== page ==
“That’s why I’m saved…”

Let Yourself Go (2006)

Let Yourself Go (2006)

I gave the 2006 FTD release Let Yourself Go! a spin for the first time in quite awhile last weekend.

Due to its primary focus on segments for the production number medleys, it’s probably the ’68 special album I play the least – other than two or three of the rehearsal tracks.

On this listen, however, two of the non-rehearsal tracks demanded my attention.

Recorded for use in the gospel medley, “Saved” features as an alternate take here.

Unlike many of the other medley segments on this release, “Saved” works as a stand-alone track. In fact, it’s really cool finally to have “Saved” by itself!

Elvis’ exuberance on this version is so contagious that I prefer it far and above the comparatively subdued master take used in the medley. On the alternate, he even throws in a “whooh!” at one point, unable to contain himself. That’s what makes the comeback era so special, hearing such pure joy return to Elvis’ music.

Incidentally, if you have never heard LaVern Baker’s original 1959 version of “Saved,” do yourself a favor and find it somewhere. She does an incredible job on the song.

Anyway, I don’t remember the alternate vocal track of “Memories” jumping out at me when I first played Let Yourself Go! way back when. For some reason, this time, it really stood out. The difference between it and the master was not nearly as striking as it was for “Saved,” but the song is just beautiful.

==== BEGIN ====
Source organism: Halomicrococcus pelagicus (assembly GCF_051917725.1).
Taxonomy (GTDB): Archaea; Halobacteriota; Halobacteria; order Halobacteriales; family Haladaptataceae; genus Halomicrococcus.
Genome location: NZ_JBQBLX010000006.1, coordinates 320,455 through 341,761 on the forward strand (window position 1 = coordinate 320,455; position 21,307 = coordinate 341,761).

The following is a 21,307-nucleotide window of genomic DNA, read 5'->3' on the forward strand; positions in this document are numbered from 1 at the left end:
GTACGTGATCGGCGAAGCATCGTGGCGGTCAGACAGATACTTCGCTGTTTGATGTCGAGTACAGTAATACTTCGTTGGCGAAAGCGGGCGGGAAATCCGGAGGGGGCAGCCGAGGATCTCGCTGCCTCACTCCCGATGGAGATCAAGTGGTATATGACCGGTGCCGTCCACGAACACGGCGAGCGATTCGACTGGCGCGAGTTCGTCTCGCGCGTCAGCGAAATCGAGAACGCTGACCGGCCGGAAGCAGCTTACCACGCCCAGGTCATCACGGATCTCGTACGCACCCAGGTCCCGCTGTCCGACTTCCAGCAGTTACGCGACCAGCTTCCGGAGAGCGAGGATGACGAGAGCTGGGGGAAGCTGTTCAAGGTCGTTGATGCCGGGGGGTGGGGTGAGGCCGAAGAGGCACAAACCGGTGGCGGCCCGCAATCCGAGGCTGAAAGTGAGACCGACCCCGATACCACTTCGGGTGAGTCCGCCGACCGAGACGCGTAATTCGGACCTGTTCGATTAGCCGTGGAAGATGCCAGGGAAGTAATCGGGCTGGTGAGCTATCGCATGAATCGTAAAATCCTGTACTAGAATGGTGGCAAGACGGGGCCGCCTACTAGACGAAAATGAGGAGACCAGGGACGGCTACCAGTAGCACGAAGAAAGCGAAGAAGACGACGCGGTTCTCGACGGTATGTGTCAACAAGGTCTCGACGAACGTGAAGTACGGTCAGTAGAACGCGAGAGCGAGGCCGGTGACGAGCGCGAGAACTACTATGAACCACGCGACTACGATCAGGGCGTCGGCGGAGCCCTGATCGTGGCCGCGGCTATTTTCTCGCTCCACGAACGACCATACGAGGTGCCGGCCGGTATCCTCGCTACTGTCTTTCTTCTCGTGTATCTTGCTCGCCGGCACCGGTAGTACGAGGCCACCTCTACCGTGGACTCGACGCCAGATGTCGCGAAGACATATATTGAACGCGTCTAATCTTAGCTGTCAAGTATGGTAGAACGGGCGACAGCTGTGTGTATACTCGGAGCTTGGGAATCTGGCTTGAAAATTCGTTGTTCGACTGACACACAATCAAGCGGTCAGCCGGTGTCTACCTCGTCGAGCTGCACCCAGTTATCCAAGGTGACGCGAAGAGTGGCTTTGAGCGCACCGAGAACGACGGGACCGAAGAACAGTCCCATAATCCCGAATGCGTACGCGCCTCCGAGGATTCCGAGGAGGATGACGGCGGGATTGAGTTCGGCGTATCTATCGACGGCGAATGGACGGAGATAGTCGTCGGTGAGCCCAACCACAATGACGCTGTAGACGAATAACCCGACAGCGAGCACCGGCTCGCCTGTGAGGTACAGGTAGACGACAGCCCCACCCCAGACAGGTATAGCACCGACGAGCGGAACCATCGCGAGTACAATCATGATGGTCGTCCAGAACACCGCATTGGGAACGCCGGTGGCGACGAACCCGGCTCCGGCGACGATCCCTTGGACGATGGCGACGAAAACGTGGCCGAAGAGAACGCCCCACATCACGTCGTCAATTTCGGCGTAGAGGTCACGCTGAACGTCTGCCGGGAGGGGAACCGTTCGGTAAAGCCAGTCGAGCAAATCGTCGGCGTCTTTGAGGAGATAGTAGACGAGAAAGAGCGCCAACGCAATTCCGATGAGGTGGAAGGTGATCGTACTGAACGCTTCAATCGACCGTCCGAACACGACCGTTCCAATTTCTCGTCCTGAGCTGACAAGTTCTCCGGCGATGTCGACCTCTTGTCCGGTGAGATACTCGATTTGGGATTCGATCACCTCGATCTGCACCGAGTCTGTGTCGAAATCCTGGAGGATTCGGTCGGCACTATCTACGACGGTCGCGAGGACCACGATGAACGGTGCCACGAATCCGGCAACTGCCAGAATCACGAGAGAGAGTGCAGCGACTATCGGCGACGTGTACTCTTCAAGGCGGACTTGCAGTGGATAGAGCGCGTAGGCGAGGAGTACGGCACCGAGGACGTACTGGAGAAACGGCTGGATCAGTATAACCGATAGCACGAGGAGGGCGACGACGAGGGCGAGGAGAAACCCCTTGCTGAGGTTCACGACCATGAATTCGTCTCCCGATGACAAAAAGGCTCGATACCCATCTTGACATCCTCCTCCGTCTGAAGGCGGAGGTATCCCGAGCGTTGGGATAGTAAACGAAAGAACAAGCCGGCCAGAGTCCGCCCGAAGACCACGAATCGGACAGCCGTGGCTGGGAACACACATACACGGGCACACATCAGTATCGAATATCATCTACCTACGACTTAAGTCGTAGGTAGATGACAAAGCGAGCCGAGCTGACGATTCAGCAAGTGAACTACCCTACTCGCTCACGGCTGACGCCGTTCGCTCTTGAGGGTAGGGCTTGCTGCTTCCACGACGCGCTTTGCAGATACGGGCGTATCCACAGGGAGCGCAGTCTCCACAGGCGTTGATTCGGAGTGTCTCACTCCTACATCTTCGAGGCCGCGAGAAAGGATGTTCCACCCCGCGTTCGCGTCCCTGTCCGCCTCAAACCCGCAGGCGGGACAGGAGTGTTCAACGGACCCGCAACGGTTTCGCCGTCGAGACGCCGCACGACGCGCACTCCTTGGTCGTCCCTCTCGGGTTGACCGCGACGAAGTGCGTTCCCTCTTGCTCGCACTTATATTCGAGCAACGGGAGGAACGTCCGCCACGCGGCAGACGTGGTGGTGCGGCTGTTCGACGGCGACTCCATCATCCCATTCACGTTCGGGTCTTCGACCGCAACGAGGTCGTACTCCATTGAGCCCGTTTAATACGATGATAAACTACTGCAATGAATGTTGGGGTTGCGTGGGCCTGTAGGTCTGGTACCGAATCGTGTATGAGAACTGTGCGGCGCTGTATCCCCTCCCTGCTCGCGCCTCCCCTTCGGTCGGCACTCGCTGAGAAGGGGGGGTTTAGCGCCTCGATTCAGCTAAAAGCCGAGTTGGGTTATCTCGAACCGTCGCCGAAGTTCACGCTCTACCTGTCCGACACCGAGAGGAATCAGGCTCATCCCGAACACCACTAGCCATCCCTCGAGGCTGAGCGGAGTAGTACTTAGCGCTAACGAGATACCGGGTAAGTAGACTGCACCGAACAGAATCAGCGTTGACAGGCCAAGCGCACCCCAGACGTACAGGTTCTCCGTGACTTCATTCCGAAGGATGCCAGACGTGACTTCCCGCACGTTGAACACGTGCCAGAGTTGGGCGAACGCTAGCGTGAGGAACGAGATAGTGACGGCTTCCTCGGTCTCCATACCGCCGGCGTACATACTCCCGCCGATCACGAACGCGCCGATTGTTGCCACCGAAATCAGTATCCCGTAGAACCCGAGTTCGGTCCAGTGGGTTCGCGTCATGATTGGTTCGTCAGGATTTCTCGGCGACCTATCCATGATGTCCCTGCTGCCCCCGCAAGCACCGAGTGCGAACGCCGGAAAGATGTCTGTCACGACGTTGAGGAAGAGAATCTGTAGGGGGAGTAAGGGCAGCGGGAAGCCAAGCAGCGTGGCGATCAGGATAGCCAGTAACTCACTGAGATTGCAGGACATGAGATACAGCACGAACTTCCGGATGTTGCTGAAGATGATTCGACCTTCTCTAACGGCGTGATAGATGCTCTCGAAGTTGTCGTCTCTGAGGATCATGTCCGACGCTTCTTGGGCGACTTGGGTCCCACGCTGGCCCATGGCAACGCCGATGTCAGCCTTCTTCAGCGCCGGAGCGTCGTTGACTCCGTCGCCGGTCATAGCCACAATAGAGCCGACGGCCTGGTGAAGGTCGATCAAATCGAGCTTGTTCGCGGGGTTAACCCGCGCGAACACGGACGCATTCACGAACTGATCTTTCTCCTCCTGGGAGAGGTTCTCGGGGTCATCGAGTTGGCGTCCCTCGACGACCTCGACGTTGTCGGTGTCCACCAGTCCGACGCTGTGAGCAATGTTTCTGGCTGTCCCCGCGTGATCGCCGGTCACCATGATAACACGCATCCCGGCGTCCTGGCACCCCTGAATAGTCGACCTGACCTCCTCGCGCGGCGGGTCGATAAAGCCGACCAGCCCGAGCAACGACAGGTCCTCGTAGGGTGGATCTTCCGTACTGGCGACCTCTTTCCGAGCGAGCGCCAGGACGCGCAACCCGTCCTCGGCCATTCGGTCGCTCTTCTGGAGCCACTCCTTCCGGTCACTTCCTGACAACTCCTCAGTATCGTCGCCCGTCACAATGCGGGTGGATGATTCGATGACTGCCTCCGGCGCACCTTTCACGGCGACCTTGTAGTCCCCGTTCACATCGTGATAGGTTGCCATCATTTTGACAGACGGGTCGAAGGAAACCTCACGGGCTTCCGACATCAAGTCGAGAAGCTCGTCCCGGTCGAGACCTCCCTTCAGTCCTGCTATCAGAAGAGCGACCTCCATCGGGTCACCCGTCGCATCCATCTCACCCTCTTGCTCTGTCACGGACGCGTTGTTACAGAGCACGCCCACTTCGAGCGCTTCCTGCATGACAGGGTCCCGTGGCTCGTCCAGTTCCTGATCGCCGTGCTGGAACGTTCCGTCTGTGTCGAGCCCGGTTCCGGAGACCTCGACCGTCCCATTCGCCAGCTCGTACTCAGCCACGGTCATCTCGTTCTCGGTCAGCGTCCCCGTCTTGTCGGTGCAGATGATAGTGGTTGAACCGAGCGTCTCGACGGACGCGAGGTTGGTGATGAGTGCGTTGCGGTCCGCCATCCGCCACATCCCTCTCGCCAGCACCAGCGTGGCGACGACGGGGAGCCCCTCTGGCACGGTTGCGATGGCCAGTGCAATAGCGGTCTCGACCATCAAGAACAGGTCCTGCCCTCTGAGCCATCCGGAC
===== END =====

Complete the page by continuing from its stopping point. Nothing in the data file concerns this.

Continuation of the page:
Hearing a slightly different inflection on a few lines of a song I’ve played so often makes it feel new again. The sound quality on both of these tracks is superb.

I love re-discovering songs that have been in my collection for awhile. I wonder what will turn up next?

2 thoughts on ““That’s why I’m saved…”

  1. Great post, Ty! I too love to rediscover songs, as well as whole albums. Sometimes I listen so much to outtakes that I almost forget how the masters sound. (So when returning to them, they almost feel “new” too.)

    Incidentially, the first take of “Saved” was released on the FTD album Easter Special (2001), and that one is even more rough than the one on Let Yourself Go! (take 4). Great versions, both of them!

    Like

Comments are closed.